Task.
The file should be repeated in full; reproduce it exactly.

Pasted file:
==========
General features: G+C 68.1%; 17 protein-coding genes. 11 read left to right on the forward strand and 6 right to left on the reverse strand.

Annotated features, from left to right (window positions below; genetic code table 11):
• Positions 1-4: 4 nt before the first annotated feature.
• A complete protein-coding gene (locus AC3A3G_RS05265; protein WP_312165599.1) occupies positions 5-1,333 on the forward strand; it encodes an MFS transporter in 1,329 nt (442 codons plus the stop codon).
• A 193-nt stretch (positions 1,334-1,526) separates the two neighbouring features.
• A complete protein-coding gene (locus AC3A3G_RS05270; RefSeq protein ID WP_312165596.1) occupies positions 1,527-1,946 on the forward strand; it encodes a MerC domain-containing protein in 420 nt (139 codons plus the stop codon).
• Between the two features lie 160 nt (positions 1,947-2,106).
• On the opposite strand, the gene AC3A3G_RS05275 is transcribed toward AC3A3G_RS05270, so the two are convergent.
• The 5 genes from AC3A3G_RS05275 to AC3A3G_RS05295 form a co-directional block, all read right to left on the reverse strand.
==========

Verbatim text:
General features: G+C 68.1%; 17 protein-coding genes. 11 read left to right on the forward strand and 6 right to left on the reverse strand.

Annotated features, from left to right (window positions below; genetic code table 11):
• Positions 1-4: 4 nt before the first annotated feature.
• A complete protein-coding gene (locus AC3A3G_RS05265; protein WP_312165599.1) occupies positions 5-1,333 on the forward strand; it encodes an MFS transporter in 1,329 nt (442 codons plus the stop codon).
• A 193-nt stretch (positions 1,334-1,526) separates the two neighbouring features.
• A complete protein-coding gene (locus AC3A3G_RS05270; RefSeq protein ID WP_312165596.1) occupies positions 1,527-1,946 on the forward strand; it encodes a MerC domain-containing protein in 420 nt (139 codons plus the stop codon).
• Between the two features lie 160 nt (positions 1,947-2,106).
• On the opposite strand, the gene AC3A3G_RS05275 is transcribed toward AC3A3G_RS05270, so the two are convergent.
• The 5 genes from AC3A3G_RS05275 to AC3A3G_RS05295 form a co-directional block, all read right to left on the reverse strand.